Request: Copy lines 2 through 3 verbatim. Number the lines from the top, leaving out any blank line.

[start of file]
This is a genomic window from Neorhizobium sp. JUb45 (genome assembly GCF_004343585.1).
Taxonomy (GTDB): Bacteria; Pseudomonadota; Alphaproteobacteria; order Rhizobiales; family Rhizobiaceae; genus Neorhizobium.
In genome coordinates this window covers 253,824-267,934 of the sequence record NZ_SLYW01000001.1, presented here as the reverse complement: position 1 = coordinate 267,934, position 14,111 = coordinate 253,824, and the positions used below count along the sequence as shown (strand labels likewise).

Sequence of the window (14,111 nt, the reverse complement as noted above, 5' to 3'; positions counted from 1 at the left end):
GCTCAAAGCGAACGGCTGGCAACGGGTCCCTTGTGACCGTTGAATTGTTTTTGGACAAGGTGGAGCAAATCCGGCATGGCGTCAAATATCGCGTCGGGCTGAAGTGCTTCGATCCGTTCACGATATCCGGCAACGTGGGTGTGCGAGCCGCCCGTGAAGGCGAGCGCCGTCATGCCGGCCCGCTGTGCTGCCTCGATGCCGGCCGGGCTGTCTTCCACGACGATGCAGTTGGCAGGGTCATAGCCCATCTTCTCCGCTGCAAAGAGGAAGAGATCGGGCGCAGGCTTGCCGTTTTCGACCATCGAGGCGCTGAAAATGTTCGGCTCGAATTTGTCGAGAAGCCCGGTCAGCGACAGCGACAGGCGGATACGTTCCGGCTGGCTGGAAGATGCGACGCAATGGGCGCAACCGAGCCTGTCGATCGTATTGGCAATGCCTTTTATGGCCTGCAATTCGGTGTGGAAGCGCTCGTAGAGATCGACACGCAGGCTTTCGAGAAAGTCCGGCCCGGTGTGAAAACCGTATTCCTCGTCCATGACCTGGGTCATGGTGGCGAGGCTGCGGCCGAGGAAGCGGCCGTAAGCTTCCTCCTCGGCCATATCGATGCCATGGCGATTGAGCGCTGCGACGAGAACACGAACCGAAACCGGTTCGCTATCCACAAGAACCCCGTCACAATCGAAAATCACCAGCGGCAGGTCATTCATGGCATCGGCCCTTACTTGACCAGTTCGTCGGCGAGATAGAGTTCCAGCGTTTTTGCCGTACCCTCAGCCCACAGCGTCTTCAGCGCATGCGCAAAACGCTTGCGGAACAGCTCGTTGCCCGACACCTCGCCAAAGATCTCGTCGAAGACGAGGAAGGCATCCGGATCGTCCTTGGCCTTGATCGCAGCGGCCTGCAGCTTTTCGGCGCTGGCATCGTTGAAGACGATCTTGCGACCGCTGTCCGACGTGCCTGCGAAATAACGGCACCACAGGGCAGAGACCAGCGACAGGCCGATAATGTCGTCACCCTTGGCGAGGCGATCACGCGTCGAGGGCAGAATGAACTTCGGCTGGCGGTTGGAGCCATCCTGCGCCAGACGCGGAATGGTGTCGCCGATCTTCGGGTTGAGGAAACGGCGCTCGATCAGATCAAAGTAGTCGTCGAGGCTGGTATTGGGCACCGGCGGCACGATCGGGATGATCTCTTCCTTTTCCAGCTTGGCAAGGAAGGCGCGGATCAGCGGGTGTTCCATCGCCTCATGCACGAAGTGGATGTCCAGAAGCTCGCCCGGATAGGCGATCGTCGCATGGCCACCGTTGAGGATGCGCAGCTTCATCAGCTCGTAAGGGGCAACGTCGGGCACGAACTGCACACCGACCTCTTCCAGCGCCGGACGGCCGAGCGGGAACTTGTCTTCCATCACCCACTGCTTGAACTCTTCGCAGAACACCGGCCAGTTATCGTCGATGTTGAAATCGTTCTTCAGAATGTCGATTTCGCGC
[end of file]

Taxonomy (GTDB): Bacteria; Pseudomonadota; Alphaproteobacteria; order Rhizobiales; family Rhizobiaceae; genus Neorhizobium.
In genome coordinates this window covers 253,824-267,934 of the sequence record NZ_SLYW01000001.1, presented here as the reverse complement: position 1 = coordinate 267,934, position 14,111 = coordinate 253,824, and the positions used below count along the sequence as shown (strand labels likewise).